Buddha Hand Citrus

Buddha Hand Citrus

Buddha Hand is a fragrant citron whose fruit is shaped into finger-like sections. It is also known as Fingered Citron or Bushukan in Japan.

They grow on small evergreen trees with long branches covered in thorns. Its leaves are large and pale green and grow up to six inches, while the tree itself grows from three to five feet. The flowers on it are white and have a purplish tint and grow in clusters. It has a thick peel and only a small amount of flesh. It is juiceless and sometimes seedless yet very fragrant.

Buddha Hand Citrus is used mainly by the Chinese and Japanese for perfuming rooms and also used during New Years for it is believed to give good fortune to a household. The peel can also be candied into succade. In Western cooking, it is often used for its zest. The inner pith is not bitter as with other citruses, so the “fingers” may be cut off and then sliced long ways and used in salads or scattered over cooked foods such as fish.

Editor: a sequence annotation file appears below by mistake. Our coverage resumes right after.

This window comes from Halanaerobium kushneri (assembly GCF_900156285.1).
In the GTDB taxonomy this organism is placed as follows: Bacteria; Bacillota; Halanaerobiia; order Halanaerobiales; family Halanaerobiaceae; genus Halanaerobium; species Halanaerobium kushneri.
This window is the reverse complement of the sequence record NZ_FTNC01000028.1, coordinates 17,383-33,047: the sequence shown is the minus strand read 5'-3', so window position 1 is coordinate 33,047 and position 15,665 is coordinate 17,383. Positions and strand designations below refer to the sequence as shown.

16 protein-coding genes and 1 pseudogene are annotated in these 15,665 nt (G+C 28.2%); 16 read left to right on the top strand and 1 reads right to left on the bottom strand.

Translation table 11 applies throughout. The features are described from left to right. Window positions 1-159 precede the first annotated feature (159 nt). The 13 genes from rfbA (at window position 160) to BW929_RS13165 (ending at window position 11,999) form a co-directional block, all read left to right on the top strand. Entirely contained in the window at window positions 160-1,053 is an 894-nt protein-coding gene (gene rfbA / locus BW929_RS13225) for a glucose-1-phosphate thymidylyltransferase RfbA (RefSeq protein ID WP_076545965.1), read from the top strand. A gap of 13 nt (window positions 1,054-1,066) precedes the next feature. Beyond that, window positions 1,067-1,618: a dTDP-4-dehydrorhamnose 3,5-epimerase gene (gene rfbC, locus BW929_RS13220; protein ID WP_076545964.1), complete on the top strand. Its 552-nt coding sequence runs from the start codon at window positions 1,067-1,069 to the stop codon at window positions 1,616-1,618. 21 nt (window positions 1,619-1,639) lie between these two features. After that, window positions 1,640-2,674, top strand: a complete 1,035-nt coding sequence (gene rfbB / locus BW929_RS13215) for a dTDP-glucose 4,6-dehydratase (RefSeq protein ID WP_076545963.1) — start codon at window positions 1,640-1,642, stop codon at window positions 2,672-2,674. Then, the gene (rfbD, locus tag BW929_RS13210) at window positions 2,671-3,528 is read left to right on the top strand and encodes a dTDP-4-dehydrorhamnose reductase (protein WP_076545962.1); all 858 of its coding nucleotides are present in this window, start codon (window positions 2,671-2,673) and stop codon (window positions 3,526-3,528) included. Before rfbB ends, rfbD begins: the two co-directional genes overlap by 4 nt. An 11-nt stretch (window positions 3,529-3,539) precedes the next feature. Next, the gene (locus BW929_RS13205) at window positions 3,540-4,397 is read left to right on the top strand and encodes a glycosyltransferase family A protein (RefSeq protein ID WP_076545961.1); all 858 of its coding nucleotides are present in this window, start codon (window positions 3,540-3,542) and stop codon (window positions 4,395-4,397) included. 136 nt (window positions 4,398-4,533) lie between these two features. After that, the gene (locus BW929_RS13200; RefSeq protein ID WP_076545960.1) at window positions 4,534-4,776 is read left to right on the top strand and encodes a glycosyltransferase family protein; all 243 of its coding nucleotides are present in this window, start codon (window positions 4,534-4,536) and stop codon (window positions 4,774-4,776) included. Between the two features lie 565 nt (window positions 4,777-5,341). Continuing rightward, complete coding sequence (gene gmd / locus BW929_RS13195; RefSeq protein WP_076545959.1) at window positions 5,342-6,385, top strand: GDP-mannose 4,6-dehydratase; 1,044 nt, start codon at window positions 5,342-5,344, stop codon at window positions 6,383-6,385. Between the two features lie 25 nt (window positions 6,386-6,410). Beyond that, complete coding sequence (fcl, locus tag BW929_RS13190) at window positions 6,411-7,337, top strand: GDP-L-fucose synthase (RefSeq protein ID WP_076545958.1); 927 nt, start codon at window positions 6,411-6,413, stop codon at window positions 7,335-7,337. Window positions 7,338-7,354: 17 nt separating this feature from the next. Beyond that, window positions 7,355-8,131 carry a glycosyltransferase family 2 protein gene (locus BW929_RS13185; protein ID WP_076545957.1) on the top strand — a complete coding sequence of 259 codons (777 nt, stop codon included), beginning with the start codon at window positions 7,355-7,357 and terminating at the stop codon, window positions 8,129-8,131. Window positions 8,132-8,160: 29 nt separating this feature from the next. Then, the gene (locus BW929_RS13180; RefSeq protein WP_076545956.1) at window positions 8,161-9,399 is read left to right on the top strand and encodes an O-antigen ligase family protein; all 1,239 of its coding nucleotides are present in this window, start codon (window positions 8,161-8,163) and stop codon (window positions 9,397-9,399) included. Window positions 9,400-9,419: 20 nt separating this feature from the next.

Scholars believe that sometime after the fourth century, Buddhist monks carried the Buddha Hand from India to China. The fruit may be given as a religious offering in Buddhist temples. According to tradition, Buddha prefers the “fingers” of the fruit to be in a position where they resemble a closed rather than open hand, as closed hands symbolize to Buddha the act of prayer.


Chicken Rolls Steamed in Lotus Leaf


1 Small finger of Buddha’s hand fruit, minced fine
1-2 Tablespoons Smithfield ham
2-4 Shiitake mushrooms, soaked for twenty minutes
2 Lotus leaves, each cut into four pieces
1 Teaspoon corn oil
1 Scallion, minced fine
1 Teaspoon ginger root, minced fine
1 Tablespoon Shaoxing wine or dry sherry
1 Tablespoon cornstarch


1. Cut chicken, ham, and mushrooms into thin strips and put in a bowl,tossing them to distribute well.
Mix in the minced Buddha’s hand pieces.
2. Use half of the oil to brush the inside and outside surfaces of each leaf.
3 Mix the rest of the oil, scallion, ginger root, wine, and cornstarch well, then mix thoroughly with the chicken mixture.
4. Put one eighth of the mixture on each lotus leaf section and roll putting the sealed end down on a plate.
5. Steam, on the plate, over boiling water for 15 minutes, then move to a serving plate, garnish as desired, and serve.


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